CCO Shares Lessons Learned from Escalation Management Implementation

“Don’t design a Ferrari if you only need a bicycle.” This wise advice came from a compliance leader during a presentation at Rsam’s annual User Conference (September 22, 2016). The analogy underscored the lessons he and his team learned while trying to implement an escalation management system.

The company provides financing for home improvement projects. They deal with thousands of contractors and subcontractors and tens of thousands of homeowners. They needed a better way to manage escalations to protect homeowners and complying with different local and state regulations.

Initially, the company tracked escalations using a tangled web of spreadsheets. As their growth skyrocketed, they knew manual processes couldn’t scale. Also, spreadsheets didn’t provide them with a way to identify trends, track real-time project status, and efficiently prioritize escalations.

The company’s compliance leader was challenged to find a solution that could accommodate their use case. It had to be flexible, quick to deploy and have low administrative overhead. Ultimately, they wanted to be self-sufficient; without the need to rely on costly services to implement or make changes to their solution. With clarity around their mission, the team realized they had to scale back their original scope of work, which was over-designed, and focus on what was most important.

The compliance leader set new marching orders: Get a minimal, viable product deployed quickly and iterate from there. They were able to build and deploy their custom use case on the Rsam platform in less than four months.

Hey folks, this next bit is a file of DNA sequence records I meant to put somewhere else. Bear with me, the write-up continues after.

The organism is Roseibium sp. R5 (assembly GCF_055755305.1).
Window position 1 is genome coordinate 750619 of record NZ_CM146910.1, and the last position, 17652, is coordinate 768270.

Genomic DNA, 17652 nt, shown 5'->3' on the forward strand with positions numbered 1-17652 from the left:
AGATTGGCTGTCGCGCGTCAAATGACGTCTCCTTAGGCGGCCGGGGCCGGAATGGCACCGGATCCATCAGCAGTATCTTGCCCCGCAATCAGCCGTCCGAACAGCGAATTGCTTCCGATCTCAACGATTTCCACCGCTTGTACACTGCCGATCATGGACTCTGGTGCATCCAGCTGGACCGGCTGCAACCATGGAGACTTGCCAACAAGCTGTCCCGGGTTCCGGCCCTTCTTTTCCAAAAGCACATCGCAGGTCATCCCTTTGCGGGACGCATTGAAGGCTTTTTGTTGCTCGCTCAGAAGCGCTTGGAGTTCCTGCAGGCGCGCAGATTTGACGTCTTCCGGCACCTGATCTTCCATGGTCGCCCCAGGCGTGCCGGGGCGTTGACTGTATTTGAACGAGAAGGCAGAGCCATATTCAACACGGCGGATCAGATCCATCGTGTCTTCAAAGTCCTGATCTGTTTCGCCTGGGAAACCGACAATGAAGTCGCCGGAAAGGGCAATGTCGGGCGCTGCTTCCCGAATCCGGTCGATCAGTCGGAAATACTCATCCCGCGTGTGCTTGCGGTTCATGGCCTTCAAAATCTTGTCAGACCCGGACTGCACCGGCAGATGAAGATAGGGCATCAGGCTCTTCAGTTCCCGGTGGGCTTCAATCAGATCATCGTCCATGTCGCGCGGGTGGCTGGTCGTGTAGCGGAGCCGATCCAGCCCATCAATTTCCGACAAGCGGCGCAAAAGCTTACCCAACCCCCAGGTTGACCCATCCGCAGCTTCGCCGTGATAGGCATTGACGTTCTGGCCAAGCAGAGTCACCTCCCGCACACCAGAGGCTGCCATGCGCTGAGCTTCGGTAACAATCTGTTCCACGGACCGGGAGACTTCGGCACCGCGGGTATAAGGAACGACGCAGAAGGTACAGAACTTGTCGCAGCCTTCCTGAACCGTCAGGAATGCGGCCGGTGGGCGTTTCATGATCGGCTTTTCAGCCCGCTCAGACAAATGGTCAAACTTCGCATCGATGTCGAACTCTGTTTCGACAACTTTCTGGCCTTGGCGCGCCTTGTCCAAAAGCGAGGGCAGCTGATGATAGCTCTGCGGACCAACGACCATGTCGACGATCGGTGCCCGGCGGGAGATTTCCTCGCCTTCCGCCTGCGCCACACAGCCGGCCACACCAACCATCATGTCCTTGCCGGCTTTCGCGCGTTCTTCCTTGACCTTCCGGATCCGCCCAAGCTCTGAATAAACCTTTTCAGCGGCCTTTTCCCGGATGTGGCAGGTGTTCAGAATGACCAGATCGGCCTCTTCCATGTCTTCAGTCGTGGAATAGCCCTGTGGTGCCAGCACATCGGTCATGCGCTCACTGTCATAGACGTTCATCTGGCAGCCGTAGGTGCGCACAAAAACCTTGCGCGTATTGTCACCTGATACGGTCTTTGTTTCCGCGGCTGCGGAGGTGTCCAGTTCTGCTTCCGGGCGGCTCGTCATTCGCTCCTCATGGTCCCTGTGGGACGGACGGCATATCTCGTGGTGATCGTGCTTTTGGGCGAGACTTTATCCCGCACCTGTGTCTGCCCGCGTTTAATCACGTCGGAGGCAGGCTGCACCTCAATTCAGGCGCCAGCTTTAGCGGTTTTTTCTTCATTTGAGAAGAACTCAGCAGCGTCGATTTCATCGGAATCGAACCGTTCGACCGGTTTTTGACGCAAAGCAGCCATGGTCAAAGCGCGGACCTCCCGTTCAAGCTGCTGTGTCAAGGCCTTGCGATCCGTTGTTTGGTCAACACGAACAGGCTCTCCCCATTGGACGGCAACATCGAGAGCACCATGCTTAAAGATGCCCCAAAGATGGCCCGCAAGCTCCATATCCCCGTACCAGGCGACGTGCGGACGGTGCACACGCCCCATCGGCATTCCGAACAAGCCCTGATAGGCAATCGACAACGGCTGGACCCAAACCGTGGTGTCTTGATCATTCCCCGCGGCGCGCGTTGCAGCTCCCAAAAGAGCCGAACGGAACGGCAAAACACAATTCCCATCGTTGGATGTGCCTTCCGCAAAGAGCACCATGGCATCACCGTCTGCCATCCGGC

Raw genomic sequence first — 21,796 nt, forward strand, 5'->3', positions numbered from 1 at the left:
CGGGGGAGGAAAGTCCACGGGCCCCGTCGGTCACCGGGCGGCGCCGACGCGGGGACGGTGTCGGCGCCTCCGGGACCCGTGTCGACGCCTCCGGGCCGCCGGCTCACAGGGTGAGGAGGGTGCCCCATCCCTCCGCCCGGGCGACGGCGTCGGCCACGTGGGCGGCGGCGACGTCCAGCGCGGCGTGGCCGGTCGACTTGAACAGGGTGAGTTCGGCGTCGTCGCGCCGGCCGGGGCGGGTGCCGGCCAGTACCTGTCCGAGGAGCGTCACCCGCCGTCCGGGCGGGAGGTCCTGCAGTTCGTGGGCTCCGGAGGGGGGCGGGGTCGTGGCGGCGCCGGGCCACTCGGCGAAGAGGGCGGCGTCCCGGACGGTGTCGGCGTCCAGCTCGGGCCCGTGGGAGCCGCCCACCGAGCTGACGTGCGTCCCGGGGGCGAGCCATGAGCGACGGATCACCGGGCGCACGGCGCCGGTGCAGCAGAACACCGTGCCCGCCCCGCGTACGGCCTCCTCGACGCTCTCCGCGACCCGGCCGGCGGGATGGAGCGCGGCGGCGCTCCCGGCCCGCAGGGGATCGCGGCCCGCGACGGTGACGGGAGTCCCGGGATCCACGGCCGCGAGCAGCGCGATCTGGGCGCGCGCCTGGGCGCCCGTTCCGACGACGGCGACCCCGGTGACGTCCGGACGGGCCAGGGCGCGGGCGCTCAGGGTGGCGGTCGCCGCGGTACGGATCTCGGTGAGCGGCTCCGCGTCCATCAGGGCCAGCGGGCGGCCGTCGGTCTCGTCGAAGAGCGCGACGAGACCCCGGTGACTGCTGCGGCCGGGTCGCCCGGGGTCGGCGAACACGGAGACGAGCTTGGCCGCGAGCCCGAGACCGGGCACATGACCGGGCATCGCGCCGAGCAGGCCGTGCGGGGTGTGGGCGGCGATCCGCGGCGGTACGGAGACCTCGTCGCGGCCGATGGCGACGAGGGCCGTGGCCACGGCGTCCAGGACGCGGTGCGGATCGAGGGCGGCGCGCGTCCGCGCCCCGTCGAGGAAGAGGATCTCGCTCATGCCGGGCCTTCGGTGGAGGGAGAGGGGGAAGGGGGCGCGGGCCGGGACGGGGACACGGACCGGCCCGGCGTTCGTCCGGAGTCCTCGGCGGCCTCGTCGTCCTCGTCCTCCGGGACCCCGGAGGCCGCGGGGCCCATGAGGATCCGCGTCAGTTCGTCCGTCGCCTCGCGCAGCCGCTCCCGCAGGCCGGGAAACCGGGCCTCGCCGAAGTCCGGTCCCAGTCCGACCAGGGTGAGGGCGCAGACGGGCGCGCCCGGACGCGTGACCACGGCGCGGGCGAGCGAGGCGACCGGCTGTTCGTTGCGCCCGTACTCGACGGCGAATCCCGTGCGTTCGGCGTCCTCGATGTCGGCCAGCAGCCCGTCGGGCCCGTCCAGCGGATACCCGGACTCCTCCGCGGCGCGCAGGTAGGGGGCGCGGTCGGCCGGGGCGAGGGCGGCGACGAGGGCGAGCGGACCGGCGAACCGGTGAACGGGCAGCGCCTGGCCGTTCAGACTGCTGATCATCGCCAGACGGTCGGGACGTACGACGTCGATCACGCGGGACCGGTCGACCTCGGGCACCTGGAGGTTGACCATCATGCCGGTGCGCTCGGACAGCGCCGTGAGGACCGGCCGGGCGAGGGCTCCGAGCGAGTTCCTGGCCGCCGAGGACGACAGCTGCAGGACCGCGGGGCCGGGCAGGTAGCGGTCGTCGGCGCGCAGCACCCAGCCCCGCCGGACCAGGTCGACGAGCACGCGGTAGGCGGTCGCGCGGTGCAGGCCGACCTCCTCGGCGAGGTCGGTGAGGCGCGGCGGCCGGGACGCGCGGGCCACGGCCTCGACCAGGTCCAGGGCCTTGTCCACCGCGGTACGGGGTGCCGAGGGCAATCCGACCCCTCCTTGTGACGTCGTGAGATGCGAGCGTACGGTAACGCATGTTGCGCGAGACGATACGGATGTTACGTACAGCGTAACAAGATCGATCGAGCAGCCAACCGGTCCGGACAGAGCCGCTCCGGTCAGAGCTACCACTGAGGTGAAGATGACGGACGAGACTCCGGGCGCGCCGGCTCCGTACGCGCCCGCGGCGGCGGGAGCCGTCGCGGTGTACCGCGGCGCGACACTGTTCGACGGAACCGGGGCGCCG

The company’s escalation management solution has been in production for nearly a year.  According to the compliance leader, it empowers them to track risks and trends, and tie everything back to their policies.  Now they can quickly report on their highest risks and take corrective action.

The advice is worth repeating: “Don’t design a Ferrari if you only need a bicycle.” It’s a common mistake organizations make when designing a GRC solution. There is a lot you can do but zero in on what you must do. The longer an implementation takes, the less likely it is to succeed. Start with a use case you can get up and running quickly. Once you have success, you can iterate until you reach your ultimate GRC goals.

Learn more about Rsam’s adaptable platform here.